Check out the example of results for “best puppies that don’t shed.”* You’ll notice a striking similarity in all of the results. Every result is more or less the same: a list of photos (or, ugh, a clickthrough slideshow), with a short paragraph about each dog. Each page of content is different from the others, but reading through, you’ll notice a striking amount of sameness in content and design.

*This is an example query and not a personal one. I am a cat person.

All of these pages have been optimized to the fullest extent, based on keyword research and the language that audiences use. Each is full of facts that, if I were to independently verify, are presumably true. They use words specific to the entities “dogs” and “hypoallergenic.” Each page is technically original.

So why the stunning amount of sameness in vocabulary and sentence structure?

Because we’re relying too heavily on pillar-based optimization and not enough on originality and sourcing. It’s the same problem that we had with keyword-specific over-optimization, only now we’re replacing each keyword with its synonyms and related phrases.

What is the impact of entity optimization and content intelligence software?

In previous newsletters, I’ve reviewed content intelligence software, which compiles common keywords around the topic you wish to write about. Content intelligence software crawls top search results and surfaces the most common phrases among all pages that rank for a keyword, using algorithms like TF-IDF to sort the common phrases from the uncommon ones. So, for “hypoallergenic dogs,” you’ll get related phrases like

  • Chinese crested

  • Bichon frise

  • shiny coat

  • no shedding

These lists of keywords are compiled in briefs and sent to writers, who are then told “use all of these at least once.” Some SEO content optimization software tracks and scores similar keyword usage as you write. So, if you haven’t used the phrase “pet hair” in the “hypoallergenic dogs” article, you’ll be encouraged to do so.

I’m a huge fan of content intelligence software and absolutely think it’s worth the investment, especially if your writers are struggling with SEO. But content intelligence software only identifies similar your content is to other search results — and not how unique it is unto itself.

One reason web content sounds the same is that both content intelligence tools and writers are using the exact same source material: the top 10-20 existing search results. For many SEO bloggers, “I did my research” means that you’ve just looked at the top five search results, maybe added 1-2 more questions or words or a different structure, and then just rewritten the damn thing. (Don’t feel bad about it; I have executed this exact same process many times too.) It’s not plagiarism but it’s not exactly original. The ideas are all the same, top to bottom. It’s as if we’re drawing from the exact same well — which also happens to be the well that machine-generated content is drawing from. It’s a giant echo factory with low-quality information, and it’s contributing in its own little way to the misinformation epidemic.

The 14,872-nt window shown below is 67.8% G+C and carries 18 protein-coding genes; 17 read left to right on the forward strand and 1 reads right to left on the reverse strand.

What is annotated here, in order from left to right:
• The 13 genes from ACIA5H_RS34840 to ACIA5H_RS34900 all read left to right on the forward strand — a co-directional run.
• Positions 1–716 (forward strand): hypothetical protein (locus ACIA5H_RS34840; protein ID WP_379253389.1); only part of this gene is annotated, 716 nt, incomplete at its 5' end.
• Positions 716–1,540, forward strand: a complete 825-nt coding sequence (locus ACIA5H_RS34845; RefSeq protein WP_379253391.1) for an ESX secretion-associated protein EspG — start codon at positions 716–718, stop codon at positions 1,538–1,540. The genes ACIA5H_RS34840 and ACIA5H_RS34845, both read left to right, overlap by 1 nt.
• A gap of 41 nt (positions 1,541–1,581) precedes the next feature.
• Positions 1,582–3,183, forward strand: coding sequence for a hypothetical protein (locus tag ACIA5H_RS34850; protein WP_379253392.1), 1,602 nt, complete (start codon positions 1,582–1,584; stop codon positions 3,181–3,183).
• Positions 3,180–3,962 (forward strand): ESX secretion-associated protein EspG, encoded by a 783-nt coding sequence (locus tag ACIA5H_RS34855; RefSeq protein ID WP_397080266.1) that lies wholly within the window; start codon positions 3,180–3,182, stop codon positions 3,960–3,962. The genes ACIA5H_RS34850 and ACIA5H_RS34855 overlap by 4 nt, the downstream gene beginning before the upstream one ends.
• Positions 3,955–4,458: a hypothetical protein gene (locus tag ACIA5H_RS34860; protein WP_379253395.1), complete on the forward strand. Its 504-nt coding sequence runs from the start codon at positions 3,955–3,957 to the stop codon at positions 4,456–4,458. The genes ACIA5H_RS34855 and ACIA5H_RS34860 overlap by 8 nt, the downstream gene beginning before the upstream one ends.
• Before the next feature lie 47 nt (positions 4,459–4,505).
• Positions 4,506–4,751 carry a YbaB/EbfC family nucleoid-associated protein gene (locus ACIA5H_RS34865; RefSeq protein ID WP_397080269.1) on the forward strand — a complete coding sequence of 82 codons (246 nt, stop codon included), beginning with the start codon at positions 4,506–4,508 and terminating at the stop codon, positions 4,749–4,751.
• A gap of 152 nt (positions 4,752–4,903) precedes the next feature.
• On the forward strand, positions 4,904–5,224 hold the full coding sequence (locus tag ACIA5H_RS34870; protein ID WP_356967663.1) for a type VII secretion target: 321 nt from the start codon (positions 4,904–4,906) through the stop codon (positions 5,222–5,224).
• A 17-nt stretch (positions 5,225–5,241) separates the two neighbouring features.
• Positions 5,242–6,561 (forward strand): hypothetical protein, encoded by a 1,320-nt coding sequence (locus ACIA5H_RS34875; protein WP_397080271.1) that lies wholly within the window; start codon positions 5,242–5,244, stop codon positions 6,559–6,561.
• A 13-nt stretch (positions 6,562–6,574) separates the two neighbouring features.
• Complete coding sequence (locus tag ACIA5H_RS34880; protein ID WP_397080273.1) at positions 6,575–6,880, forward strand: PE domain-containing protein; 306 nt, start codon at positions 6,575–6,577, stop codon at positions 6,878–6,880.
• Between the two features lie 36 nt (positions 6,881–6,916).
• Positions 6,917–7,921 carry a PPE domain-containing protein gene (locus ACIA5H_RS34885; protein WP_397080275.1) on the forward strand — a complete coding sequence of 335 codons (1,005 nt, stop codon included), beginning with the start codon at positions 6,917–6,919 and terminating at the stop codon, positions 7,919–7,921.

Google has always warned against duplicate content, acknowledging that you can’t just dupe pages on a website and expect them to rank twice (a very old SEO trick that has been deprecated since the early aughts). But many SEO folks have always taken that to mean “duplicate content on your own website” and not “the exact same words and ideas as every other piece of content about the same subject on every other website.”

Defining “good content” in the misinformation age

Even the most talented writer churning out a blog post in a few hours on a topic is not going to be able to provide perspective on a topic they barely know. And a content intelligence algorithm can only tell you how alike one piece of content is to another piece of content.

(Another reminder: even if you get a “good score” in a piece of optimization software, you have only optimized content for that software’s best guess at what Google thinks is valuable and not Google’s algorithm or user needs. Even the most complex metrics and scores are directional, not absolute.)

The “good content” we all strive for is not just an echo of other search results. Good content takes a truly unique approach to a subject while still using the common words and phrases about that topic.

Good content in 2020:

  • Is readable and crawlable by search engines

  • Is well structured according to user behavior and topic matter (i.e., not buried in a blog somewhere)

  • Contains words and phrases that are characteristic entity you are trying to rank for (i.e., “Chinese crested”)

  • Also contains words, phrases, and syntax not seen in other similar search results for the query

  • Presents the topic so that your target audiences can understand, with web-friendly writing

  • Is factual and originally sourced, with citations

  • Uses original photos, illustration, design, audio and videos to enhance and complement content

  • Is accessible for different types of learners — ideally so readers, visual thinkers and video fans can understand the resource at hand

How to optimize content for originality

Admittedly, I haven’t yet done much new research into whether content originality is actually officially a ranking factor that Google uses in its algorithm, but SEO thought leaders are often so mired in nuts-n-bolts algo updates and drooling over the possibilities of machine-learning to talk about originality with the content they’re already creating. But I can tell you based on experience: well-optimized, originally presented content with cited, trustworthy sources always ranks highly when part of an SEO/UX-focused content strategy.

It’s a Chinese crested, of course.

Both Google and users prefer content that looks different from other search results! We can make the web look different, less spammy, by pushing in new directions.

Publishers and content marketers — and SEO software aimed at the two— need to invest in sourcing and originality as part of a high-quality content strategy. This includes:

  • Fewer, but far higher quality content pieces published each month

  • Original interviews with subject matter experts

  • Clear citations and links to original sources where applicable

  • Comprehensive, longer content that covers (or links to) deep resources for those who want to learn more